Floor underlay foam was used to make a seal for the lid.


New hopper mounted.


This shows how the lid of the hand-wash bottle is modified to take the brass outlet.



Ready for testing.

Well things did not go well- the sand would not flow easily in the 4mm tube, and when the sand was used up in the tube the air would squirt up the tube and fire sand all over the place! So I decided two mods would be tried- a sealed hopper with a small air hole only and a larger diameter tube- 6mm.


6mm diameter silicone tube was acquired and a few new brass fittings were turned up- a 6mm bore hopper out let (that's the old one on the right) and a brass fitting to connect the tube to the top of the airbrush.


The new fitting screws onto the brass M4 threaded tube on the lid and locks onto the nut.


New sealed hopper bottle and LED strip lights (Lidl's best) installed.


The lid on and ready for a test. I still have to find a piano hinge for the lid!


The 6mm dia tube sorted the sand flow problem and I was able to blast the above 6 wheeler bogie part to a lovely silky finish in about 2 minutes. Blowback up the sand tube happens every so often, but pausing the blasting allows the sand to flow down again. Best thing is I could blast this part without having to refill the airbrush hopper every 20 seconds, I reckon a full bottle of sand should last for about 1.5 hours of blasting.

Some more tweaks will be done as I process more parts.......



Edited by murrayec
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Proxxon MBS 240/E coolant upgrade;-


I bought one of these last year, mainly to cut metal, including steel. When buying it I found the coolant tank & tray optional extras are not available any-more! When cutting steel a coolant system is required if one wants the blade to last a reasonable amount of time.

So I had to make my own;-


An oven tray of suitable size was found in Woodies, the tray was drilled mounted on a timber base with threaded inserts in the base.



Drilled the tray and soldered in a brass pipe for the coolant drain.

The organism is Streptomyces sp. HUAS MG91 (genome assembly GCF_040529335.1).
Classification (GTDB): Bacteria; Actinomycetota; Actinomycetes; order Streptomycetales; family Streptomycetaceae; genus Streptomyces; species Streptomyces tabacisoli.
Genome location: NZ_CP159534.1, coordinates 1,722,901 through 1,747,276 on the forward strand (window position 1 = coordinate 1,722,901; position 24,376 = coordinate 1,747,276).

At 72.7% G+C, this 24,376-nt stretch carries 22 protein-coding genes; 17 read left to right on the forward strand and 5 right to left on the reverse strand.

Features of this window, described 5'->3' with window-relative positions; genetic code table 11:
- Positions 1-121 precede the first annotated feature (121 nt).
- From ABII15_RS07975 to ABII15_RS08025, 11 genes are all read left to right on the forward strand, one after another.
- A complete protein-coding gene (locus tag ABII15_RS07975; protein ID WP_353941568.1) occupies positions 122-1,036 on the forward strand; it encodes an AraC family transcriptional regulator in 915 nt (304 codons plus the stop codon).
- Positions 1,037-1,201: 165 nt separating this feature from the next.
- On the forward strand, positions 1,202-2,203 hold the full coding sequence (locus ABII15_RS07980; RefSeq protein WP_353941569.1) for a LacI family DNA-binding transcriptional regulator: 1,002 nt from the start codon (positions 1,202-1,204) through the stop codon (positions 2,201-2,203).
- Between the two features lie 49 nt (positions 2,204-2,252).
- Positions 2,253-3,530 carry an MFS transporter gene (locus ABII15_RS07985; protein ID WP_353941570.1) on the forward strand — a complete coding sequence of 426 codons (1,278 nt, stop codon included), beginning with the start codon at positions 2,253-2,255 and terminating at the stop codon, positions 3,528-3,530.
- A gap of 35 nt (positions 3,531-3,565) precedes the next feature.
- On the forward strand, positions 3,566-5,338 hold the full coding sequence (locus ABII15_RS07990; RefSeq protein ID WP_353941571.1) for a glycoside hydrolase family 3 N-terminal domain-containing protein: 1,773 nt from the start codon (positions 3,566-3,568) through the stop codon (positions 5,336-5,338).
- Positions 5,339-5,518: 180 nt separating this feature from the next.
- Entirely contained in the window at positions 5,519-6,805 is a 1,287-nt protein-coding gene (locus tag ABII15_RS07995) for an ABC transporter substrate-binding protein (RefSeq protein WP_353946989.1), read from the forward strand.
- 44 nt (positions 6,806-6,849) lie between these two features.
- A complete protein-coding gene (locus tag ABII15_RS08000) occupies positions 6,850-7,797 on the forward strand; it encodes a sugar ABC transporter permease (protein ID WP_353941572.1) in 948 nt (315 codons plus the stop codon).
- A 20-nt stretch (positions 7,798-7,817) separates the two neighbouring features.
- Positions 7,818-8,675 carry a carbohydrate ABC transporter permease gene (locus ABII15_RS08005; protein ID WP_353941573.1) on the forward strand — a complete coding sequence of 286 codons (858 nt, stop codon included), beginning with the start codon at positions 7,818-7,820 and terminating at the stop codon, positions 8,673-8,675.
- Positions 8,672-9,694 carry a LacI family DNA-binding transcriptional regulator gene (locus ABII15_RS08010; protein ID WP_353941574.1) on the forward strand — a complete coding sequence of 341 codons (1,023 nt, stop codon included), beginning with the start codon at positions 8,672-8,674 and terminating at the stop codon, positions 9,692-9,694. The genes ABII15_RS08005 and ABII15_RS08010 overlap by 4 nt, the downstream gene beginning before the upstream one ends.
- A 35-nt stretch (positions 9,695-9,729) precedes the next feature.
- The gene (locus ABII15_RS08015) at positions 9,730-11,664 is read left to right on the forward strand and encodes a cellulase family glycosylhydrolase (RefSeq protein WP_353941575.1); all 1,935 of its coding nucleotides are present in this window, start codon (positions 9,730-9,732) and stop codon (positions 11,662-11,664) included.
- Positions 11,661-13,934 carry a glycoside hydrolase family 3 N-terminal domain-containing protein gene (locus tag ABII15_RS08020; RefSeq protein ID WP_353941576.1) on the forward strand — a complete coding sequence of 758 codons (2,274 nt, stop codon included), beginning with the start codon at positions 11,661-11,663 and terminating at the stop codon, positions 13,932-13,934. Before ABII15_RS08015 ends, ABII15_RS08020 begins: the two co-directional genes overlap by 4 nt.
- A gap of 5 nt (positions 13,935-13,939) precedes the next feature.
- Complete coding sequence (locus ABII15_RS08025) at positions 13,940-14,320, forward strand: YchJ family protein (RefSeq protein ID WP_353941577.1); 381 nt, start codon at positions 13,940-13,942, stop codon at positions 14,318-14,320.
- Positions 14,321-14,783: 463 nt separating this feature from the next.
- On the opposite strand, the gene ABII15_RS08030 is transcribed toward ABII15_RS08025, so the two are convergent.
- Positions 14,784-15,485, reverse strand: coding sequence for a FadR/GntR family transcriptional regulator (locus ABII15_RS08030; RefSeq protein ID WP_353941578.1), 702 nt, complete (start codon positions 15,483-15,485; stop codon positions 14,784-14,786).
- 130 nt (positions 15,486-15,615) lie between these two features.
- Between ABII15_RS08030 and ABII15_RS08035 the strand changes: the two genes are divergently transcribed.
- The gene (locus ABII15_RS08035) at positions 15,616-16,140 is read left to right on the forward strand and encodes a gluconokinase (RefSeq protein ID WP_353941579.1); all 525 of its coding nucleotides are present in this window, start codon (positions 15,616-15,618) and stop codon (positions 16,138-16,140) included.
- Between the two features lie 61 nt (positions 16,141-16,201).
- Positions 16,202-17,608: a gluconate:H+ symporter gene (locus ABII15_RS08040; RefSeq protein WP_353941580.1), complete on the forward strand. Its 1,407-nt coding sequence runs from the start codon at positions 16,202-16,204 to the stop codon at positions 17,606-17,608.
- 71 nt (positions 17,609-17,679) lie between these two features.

Two sheets of 10mm thick Tufnol were cut to form a riser under the saw and then the machine was bolted down. The tray outlet pipe just hangs over the edge of the timber base where a container will be hung to catch the coolant.


2 no. aluminium pipe connectors were turned up, threaded, and screwed into the table outlets.



Drain pipes installed.


These are the parts for the coolant jar (an old Swarfega Tub), the plan is to be able to remove the jar easily, if not in use and for storing the machine away.


The jar sits in the bracket like this (upside down for the photo)


The bracket has a hanger strip on the back to hook onto a bracket fixed to the saw body.


The bracket on the body.




The jar on, which will be glued to the bracket after painting.


The outlet is a brass fitting turned up and fitted to the jar using rubber washers to form a water seal.


Tap and 90 deg outlet fitted, the tap is an aquarium air pump tap!

I'm going to wait until I paint the plywood jar bracket before I test the setup, I shall post up a few photo when I do.........



Edited by murrayec
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  • 3 months later...

Sand Blaster Hopper Upgrade;-

The hopper I made for the blaster (see above), had a problem with supplying a constant stream of sand. This was due to the hopper outlet being done through the bottle lid which caused a backup of sand on the flat ledge of the lid and allied with the small bore of the outlet the sand stopped flowing!

So a hopper with a better outlet was required......


A €10.00 water bottle, a small kitchen funnel, a cnc'd  ply mounting bracket and a few fittings. This bottle has a lid on top which is better also than the last idea- easier to replenish with sand!


The base of the bottle is cut out, the ply bracket is sized to take the funnel and the bottle on the routed ledge, which are both epoxied in to make a seal. A hose clip is used to fix the outlet fitting into the bottom of the funnel with the aid of a short length of 12mm dia hose shoved onto the funnel outlet.